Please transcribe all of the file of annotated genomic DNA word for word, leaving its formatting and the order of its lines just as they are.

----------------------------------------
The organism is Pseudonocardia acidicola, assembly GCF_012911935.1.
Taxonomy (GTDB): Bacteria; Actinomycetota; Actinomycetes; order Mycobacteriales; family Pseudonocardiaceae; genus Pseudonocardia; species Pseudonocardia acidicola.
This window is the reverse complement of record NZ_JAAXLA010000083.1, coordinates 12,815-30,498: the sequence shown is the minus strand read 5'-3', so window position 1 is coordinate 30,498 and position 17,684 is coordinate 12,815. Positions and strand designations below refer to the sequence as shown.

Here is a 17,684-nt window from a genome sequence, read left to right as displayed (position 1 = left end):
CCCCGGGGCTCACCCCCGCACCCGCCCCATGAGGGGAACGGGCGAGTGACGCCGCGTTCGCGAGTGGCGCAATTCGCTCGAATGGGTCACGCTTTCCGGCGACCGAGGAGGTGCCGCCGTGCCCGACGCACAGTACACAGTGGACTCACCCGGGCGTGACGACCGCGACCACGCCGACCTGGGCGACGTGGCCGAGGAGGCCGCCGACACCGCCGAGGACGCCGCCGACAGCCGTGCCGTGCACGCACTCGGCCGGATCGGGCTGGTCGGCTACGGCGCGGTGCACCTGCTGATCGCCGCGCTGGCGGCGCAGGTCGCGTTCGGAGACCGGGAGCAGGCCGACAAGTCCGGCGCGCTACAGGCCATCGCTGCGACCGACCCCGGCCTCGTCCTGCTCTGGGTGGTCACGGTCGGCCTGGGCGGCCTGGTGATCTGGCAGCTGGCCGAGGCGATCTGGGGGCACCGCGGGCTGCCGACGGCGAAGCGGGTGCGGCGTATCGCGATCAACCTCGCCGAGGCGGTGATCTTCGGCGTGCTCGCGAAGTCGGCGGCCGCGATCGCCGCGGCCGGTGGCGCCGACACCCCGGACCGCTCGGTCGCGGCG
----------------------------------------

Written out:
The organism is Pseudonocardia acidicola, assembly GCF_012911935.1.
Taxonomy (GTDB): Bacteria; Actinomycetota; Actinomycetes; order Mycobacteriales; family Pseudonocardiaceae; genus Pseudonocardia; species Pseudonocardia acidicola.
This window is the reverse complement of record NZ_JAAXLA010000083.1, coordinates 12,815-30,498: the sequence shown is the minus strand read 5'-3', so window position 1 is coordinate 30,498 and position 17,684 is coordinate 12,815. Positions and strand designations below refer to the sequence as shown.

Here is a 17,684-nt window from a genome sequence, read left to right as displayed (position 1 = left end):
CCCCGGGGCTCACCCCCGCACCCGCCCCATGAGGGGAACGGGCGAGTGACGCCGCGTTCGCGAGTGGCGCAATTCGCTCGAATGGGTCACGCTTTCCGGCGACCGAGGAGGTGCCGCCGTGCCCGACGCACAGTACACAGTGGACTCACCCGGGCGTGACGACCGCGACCACGCCGACCTGGGCGACGTGGCCGAGGAGGCCGCCGACACCGCCGAGGACGCCGCCGACAGCCGTGCCGTGCACGCACTCGGCCGGATCGGGCTGGTCGGCTACGGCGCGGTGCACCTGCTGATCGCCGCGCTGGCGGCGCAGGTCGCGTTCGGAGACCGGGAGCAGGCCGACAAGTCCGGCGCGCTACAGGCCATCGCTGCGACCGACCCCGGCCTCGTCCTGCTCTGGGTGGTCACGGTCGGCCTGGGCGGCCTGGTGATCTGGCAGCTGGCCGAGGCGATCTGGGGGCACCGCGGGCTGCCGACGGCGAAGCGGGTGCGGCGTATCGCGATCAACCTCGCCGAGGCGGTGATCTTCGGCGTGCTCGCGAAGTCGGCGGCCGCGATCGCCGCGGCCGGTGGCGCCGACACCCCGGACCGCTCGGTCGCGGCG